Some people believe that horses off the track need turnout time to be “let down.” I do not insist on this unless the horse seems sore. Most of the soreness that we see is in the topline. We can stretch and soften those muscles with correct flat work, but if there is real pain there our work will make it worse. Those horses need time to heal.
Race horses have been taught to lean into the bit. They go forward, and they steer in a rudimentary way, but they do not generally accept or move away from pressure easily. Because most of these horses don't mind going forward they usually learn quickly to accept the bit and leg pressure. In the case of both the bit and the leg they have to learn to yield from the pressure, but also to become comfortable with the connection. They also must gradually learn to accept the rider's seat, but this is only possible when the back is relaxed and swinging.
As much as possible we adhere to the principles of the dressage training scale, which starts with rhythm, then looseness, then contact, then impulsion, then straightness, and finally achieves collection. With the race horses, however, contact may have to be introduced when rhythm and looseness are not yet confirmed. I've found that once they accept the bit and the leg, the horse's rhythm can be helped and relaxationfollows. In other words, race horses need boundaries to be established early on. Those boundaries are defined by the rider's legs and the bit. Within those boundaries the flight instinct is calmed and the real work of training can begin. We keep in mind that those boundaries can never be rigid or harsh. We encourage the horse to reach into the contact with the bit and we encourage him to trust and react calmly to pressure from the leg.
None of this is new. It's just what people whose riding skills are well developed can accomplish on any horse. Eventers in particular are very good at working with race horses because their sport requires the skills that these horses need in their training.
If we were to ask a football player to learn ballet, we would start by stretching his muscles and working on his balance. These horses need the same physical therapy, and with good riding we can provide it. Once they accept our aids our riding becomes physical therapy. We stretch them where they need it, and we show them that they can carry themselves in ways they never imagined. As their bodies evolve their minds always follow.
Most horses off the track end a month of training here quite rideable in the walk, trot, and canter. They will usually have crossed streams, stepped over logs on the trail, and learned that riding in the open is a way to relax. They will also have had at least one opportunity to free jump.
Two Months of Training
During a second month of training most of the horses who have come off the track are accepting of the riders aids to the point that we can start to stretch muscles that are rigid and build new strength in areas that are being used for the first time in the horse's life. In other words, we begin to see changes in the horse's balance and a degree of comfort and relaxation in the gaits that is usually not present in the first weeks of training.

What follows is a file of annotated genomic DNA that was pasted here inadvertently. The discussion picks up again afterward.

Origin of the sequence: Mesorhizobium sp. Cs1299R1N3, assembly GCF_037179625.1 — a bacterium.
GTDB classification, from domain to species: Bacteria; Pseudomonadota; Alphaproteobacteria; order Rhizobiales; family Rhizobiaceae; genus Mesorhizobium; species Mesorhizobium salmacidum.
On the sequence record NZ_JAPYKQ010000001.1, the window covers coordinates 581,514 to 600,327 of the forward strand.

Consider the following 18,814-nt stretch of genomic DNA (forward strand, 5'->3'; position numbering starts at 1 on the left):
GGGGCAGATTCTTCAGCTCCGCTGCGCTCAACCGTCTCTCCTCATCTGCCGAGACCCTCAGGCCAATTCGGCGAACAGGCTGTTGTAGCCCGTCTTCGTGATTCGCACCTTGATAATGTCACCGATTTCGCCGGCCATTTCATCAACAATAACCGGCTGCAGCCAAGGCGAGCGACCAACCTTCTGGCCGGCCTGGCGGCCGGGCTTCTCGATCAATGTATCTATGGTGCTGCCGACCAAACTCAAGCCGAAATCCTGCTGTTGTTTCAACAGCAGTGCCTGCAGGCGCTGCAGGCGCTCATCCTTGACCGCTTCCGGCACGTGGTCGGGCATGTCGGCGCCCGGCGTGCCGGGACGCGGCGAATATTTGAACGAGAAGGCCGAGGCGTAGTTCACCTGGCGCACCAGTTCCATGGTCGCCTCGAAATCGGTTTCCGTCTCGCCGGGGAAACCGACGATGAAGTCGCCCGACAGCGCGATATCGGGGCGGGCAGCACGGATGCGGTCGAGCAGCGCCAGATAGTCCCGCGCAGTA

During the second month most of the horses are introduced to jumping under saddle. See Steuart's article for insight into how we present this new activity. Some end the month trotting small fences and those who have the best quality in their canters often end the month cantering small courses, both in and outside the ring.
All horses are doing short hacks before or after their schooling sessions most days, and longer group hacks from time to time. The schedule is flexible. The portion of training done on the flat versus jumping versus hacking the countryside is determined in part by the owner's goals for the horse and in part by what the horse tells us it needs.
Three Months of Training
A third month of training allows the horse to become truly confirmed in the work of the first two months. By now most of the horses are ready for the distraction of a horse show or a fox hunt. It is also a good time for the owner to start riding and working out his or her relationship with the horse under Steuart's supervision.
For horses who will become eventers we continue with a focus on their flat work and jumping, and make a point of introducing them to ditches, water, banks and solid fences in the open. Future foxhunters will spend more time in group rides. Horses whose owners seek a laid back partner for low level work get an easy time in this third month. We do not push these horses to learn new skills, but instead allow them to become almost bored by the routine. Horses who are headed for more intense careers as athletes in eventing or in the show ring must continue to learn. We hope that their personalities are the type that thrive on hard work.
We can continue with a horse for as long as the owner chooses, with a focus that depends on the needs of the owner and the horse. As a part of that training we can introduce him to eventing, fox hunting, dressage shows or hunter/jumper shows.
In most cases we allow the rider to substitute training rides for a few lessons. If the owner wants regular full lessons during the training period they will pay the difference between the cost of a training ride and the cost of a lesson.
We are always available for trailer-in lessons.
Some people may decide at a certain point in the training that their new horse off the track is not suitable for them. Dodon will not represent just any horse for sale, but if we can agree with the owner on a fair asking price and believe that the horse is marketable we can keep the horse in training and advertise it for sale.
Steuart Pittman is also available to give talks and do demonstrations on the subject of retired race horses and their training.